by Matt Clarke
The U.S. Court of Appeals for the Eighth Circuit held that Arkansas jailers were entitled to qualified immunity in a lawsuit brought by prisoners in 2017 who alleged their shower area was covered in black mold and they were never given any cleaning supplies. The court also held that it lacked jurisdiction to hear the county’s interlocutory appeal. The case was reversed and remanded in August 2020.
When Sam Edward Thurmond, Sr., James Cunningham, Rashan Dixon, Khalan Ellington, Bobby Ray Wales, Jr., Terry Don Beaver, and Jeremy Todd Haley were incarcerated at Arkansas’ Faulkner County Detention Center, they filed written complaints about the presence of “black mold” on the walls, ceiling, floors and shower curtains of the prisoners’ shower area. This led to their filing a federal civil rights action pursuant to 42 U.S.C. § 1983, against the Faulkner County Sheriff Tim Ryals, jail Captain Chris Riedmueller, jail Lieutenant Gary Andrews and Faulkner County. All parties moved for summary judgment. The court held a hearing on the motions.
Andrews testified that, months after he became aware of the mold problem, he started using prisoner labor to paint the walls with primer or sealer, power-wash the showers twice weekly and scrub them using cleaning chemicals and a brush daily. About a year later, the jail hired a professional engineering and environmental consulting company, ATOKA, Inc., to perform a mold and indoor air quality assessment. ATOKA found no airborne mold, but did discover a common indoor mold called Cladosporium on four of eleven tested indoor surfaces. The company concluded the mold problem was confined to areas that remained wet and there was “no widespread, building-related mold problem.” It recommended sanitizing the showers using a two-part chemical cleaning regime, limiting the showers’ hours of operation, and drying them after use. The jail did not implement those recommendations.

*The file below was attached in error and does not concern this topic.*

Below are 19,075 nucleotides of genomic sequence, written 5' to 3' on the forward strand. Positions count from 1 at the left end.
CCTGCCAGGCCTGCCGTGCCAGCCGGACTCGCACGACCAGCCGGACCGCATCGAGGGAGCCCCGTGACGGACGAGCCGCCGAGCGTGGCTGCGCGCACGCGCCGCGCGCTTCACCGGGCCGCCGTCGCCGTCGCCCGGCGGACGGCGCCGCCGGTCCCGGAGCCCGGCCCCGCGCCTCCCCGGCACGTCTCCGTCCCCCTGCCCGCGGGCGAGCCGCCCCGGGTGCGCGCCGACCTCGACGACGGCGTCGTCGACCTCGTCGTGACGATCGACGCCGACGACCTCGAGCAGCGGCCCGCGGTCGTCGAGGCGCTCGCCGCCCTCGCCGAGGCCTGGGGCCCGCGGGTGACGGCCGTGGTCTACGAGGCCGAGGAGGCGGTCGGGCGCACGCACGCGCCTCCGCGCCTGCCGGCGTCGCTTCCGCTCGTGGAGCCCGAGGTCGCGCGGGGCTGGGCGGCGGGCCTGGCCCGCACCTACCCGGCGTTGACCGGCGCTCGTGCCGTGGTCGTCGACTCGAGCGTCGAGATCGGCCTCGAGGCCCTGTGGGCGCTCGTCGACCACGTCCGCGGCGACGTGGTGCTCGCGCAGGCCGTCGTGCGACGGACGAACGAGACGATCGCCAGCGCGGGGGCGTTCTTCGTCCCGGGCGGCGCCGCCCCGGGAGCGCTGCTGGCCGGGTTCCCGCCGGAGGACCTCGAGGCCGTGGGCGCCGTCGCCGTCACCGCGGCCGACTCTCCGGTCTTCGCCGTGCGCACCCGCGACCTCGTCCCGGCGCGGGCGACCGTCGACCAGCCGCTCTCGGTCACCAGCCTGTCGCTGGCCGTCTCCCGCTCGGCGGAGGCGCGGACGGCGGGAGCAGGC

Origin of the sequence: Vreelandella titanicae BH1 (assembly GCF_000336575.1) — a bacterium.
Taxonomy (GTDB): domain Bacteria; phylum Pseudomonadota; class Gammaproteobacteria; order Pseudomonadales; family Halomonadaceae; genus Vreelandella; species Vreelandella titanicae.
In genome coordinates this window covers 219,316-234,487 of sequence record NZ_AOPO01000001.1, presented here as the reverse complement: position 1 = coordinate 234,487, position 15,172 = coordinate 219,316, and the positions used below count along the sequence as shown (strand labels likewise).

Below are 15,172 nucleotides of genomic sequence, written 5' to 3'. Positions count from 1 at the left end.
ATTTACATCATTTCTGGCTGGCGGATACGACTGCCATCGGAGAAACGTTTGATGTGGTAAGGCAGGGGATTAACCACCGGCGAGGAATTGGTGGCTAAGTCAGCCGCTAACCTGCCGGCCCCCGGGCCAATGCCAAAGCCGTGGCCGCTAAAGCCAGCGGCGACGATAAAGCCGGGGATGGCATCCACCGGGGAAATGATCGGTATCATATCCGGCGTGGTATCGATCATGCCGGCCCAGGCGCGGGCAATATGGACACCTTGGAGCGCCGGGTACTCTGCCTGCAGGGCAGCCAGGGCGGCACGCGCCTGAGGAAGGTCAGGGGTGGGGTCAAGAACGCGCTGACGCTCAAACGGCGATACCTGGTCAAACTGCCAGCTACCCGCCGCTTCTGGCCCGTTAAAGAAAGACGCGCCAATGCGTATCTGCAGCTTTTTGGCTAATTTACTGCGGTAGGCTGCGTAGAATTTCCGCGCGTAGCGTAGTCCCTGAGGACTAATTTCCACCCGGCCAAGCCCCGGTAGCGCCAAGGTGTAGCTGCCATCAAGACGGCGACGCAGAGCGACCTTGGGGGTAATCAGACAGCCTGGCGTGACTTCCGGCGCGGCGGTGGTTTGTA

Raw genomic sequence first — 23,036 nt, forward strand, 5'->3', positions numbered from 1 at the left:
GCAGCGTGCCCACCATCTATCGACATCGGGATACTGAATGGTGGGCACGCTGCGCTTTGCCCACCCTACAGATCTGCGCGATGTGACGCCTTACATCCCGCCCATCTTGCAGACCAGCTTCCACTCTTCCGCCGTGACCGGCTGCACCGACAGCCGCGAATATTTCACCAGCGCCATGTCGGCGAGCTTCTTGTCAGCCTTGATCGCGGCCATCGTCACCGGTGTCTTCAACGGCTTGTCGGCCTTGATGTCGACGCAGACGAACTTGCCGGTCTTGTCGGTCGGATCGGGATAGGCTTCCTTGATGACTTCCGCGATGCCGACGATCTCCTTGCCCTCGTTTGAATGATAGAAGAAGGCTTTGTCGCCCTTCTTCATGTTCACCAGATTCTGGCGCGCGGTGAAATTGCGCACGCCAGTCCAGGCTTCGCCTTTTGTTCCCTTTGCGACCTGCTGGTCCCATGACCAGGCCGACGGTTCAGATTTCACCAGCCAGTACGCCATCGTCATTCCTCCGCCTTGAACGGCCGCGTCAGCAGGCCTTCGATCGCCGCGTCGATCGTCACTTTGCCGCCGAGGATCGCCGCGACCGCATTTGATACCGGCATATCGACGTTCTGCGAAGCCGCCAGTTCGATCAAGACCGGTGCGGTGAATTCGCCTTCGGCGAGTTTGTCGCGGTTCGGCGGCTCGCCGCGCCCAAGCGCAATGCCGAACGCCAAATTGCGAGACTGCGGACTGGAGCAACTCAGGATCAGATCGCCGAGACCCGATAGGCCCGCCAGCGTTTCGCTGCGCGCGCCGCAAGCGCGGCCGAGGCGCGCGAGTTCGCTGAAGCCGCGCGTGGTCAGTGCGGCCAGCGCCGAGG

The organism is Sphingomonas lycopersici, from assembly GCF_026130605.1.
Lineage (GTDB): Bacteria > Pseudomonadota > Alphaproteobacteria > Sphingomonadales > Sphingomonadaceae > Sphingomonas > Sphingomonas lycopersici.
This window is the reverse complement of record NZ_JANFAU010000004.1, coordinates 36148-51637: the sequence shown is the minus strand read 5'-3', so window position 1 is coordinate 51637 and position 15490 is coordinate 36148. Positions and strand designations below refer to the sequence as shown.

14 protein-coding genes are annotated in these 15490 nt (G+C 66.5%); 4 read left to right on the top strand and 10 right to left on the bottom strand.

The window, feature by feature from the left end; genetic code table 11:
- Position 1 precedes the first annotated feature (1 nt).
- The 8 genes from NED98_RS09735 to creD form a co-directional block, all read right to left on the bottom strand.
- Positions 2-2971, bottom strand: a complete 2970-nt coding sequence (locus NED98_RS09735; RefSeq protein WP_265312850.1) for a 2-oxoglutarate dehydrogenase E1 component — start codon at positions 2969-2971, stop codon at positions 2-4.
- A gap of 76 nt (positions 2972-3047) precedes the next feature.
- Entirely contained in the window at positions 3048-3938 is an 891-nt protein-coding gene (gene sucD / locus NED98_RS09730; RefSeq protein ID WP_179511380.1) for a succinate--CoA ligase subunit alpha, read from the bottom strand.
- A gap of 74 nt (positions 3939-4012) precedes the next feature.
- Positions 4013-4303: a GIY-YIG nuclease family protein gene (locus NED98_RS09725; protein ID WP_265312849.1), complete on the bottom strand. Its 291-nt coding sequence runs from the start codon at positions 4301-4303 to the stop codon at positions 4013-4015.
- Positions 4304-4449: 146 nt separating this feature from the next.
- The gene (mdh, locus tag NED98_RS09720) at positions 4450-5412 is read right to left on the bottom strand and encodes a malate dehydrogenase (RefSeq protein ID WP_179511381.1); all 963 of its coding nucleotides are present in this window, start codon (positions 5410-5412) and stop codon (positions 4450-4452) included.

The plaintiffs hired an allergy and immunology expert physician, Dr. Jim Ingram, who tested them and found one who was allergic to Cladosporium. Ingram testified that a person who was allergic to a mold would suffer “deleterious health effects” if exposed to the mold. [For more on mold, see: PLN, Apr. 2019, p.15]
The trial court held that prisoners have a clearly established right to sanitary prison conditions and no genuine disputes of material fact as to whether the jail staff violated it. It denied defendant’s motion.
On interlocutory appeal, the Eighth Circuit held, finding a right to sanitary prison conditions was impermissibly broad, citing Anderson v. Creighton, 483 U.S. 635 (1987). The court found no controlling Eighth Circuit prison conditions cases addressing mold or other allergens and little outside the circuit. Therefore, it held that the right asserted by plaintiffs was not clearly established. Further, because this issue was not inextricably intertwined with the issue of whether the county is liable for failing to train jail staff, the court lacked jurisdiction over the county’s appeal. The order of the district court was reversed and the case remanded. See: Thurmond v. Andrews, 972 F.3d 1007 (8th Cir. 2020). The case settled on remand in August 2021. PLN is seeking settlement details.